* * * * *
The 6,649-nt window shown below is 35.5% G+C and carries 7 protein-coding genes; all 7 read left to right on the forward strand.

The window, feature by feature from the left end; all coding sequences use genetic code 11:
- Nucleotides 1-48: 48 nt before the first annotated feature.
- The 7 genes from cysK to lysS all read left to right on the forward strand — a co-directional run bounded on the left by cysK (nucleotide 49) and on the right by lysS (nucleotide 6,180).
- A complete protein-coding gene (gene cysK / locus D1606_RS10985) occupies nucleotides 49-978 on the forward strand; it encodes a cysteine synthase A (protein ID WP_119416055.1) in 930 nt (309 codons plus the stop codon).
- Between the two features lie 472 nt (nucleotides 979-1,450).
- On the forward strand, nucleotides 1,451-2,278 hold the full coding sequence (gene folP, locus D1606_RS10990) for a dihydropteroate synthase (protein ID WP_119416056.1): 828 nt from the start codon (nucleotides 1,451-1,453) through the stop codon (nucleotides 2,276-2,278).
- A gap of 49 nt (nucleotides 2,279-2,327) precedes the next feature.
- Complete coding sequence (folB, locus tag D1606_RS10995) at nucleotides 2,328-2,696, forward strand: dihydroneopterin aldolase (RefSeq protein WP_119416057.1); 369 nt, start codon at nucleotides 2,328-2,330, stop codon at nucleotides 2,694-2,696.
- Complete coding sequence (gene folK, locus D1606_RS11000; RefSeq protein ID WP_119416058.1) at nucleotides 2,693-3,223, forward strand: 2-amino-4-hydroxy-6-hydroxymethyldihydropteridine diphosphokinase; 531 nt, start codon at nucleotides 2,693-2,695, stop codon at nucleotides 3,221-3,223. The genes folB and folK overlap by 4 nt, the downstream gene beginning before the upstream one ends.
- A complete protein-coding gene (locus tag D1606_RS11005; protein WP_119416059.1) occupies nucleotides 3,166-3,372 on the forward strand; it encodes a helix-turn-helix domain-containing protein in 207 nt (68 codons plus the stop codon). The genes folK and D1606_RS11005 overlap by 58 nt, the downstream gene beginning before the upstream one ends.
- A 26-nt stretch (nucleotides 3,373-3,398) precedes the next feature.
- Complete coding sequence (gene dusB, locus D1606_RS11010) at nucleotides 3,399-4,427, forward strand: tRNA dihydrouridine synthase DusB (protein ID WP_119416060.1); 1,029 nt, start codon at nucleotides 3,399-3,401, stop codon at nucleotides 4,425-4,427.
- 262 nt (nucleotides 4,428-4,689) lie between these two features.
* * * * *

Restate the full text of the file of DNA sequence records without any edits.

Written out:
The 6,649-nt window shown below is 35.5% G+C and carries 7 protein-coding genes; all 7 read left to right on the forward strand.

The window, feature by feature from the left end; all coding sequences use genetic code 11:
- Nucleotides 1-48: 48 nt before the first annotated feature.
- The 7 genes from cysK to lysS all read left to right on the forward strand — a co-directional run bounded on the left by cysK (nucleotide 49) and on the right by lysS (nucleotide 6,180).
- A complete protein-coding gene (gene cysK / locus D1606_RS10985) occupies nucleotides 49-978 on the forward strand; it encodes a cysteine synthase A (protein ID WP_119416055.1) in 930 nt (309 codons plus the stop codon).
- Between the two features lie 472 nt (nucleotides 979-1,450).
- On the forward strand, nucleotides 1,451-2,278 hold the full coding sequence (gene folP, locus D1606_RS10990) for a dihydropteroate synthase (protein ID WP_119416056.1): 828 nt from the start codon (nucleotides 1,451-1,453) through the stop codon (nucleotides 2,276-2,278).
- A gap of 49 nt (nucleotides 2,279-2,327) precedes the next feature.
- Complete coding sequence (folB, locus tag D1606_RS10995) at nucleotides 2,328-2,696, forward strand: dihydroneopterin aldolase (RefSeq protein WP_119416057.1); 369 nt, start codon at nucleotides 2,328-2,330, stop codon at nucleotides 2,694-2,696.
- Complete coding sequence (gene folK, locus D1606_RS11000; RefSeq protein ID WP_119416058.1) at nucleotides 2,693-3,223, forward strand: 2-amino-4-hydroxy-6-hydroxymethyldihydropteridine diphosphokinase; 531 nt, start codon at nucleotides 2,693-2,695, stop codon at nucleotides 3,221-3,223. The genes folB and folK overlap by 4 nt, the downstream gene beginning before the upstream one ends.
- A complete protein-coding gene (locus tag D1606_RS11005; protein WP_119416059.1) occupies nucleotides 3,166-3,372 on the forward strand; it encodes a helix-turn-helix domain-containing protein in 207 nt (68 codons plus the stop codon). The genes folK and D1606_RS11005 overlap by 58 nt, the downstream gene beginning before the upstream one ends.
- A 26-nt stretch (nucleotides 3,373-3,398) precedes the next feature.
- Complete coding sequence (gene dusB, locus D1606_RS11010) at nucleotides 3,399-4,427, forward strand: tRNA dihydrouridine synthase DusB (protein ID WP_119416060.1); 1,029 nt, start codon at nucleotides 3,399-3,401, stop codon at nucleotides 4,425-4,427.
- 262 nt (nucleotides 4,428-4,689) lie between these two features.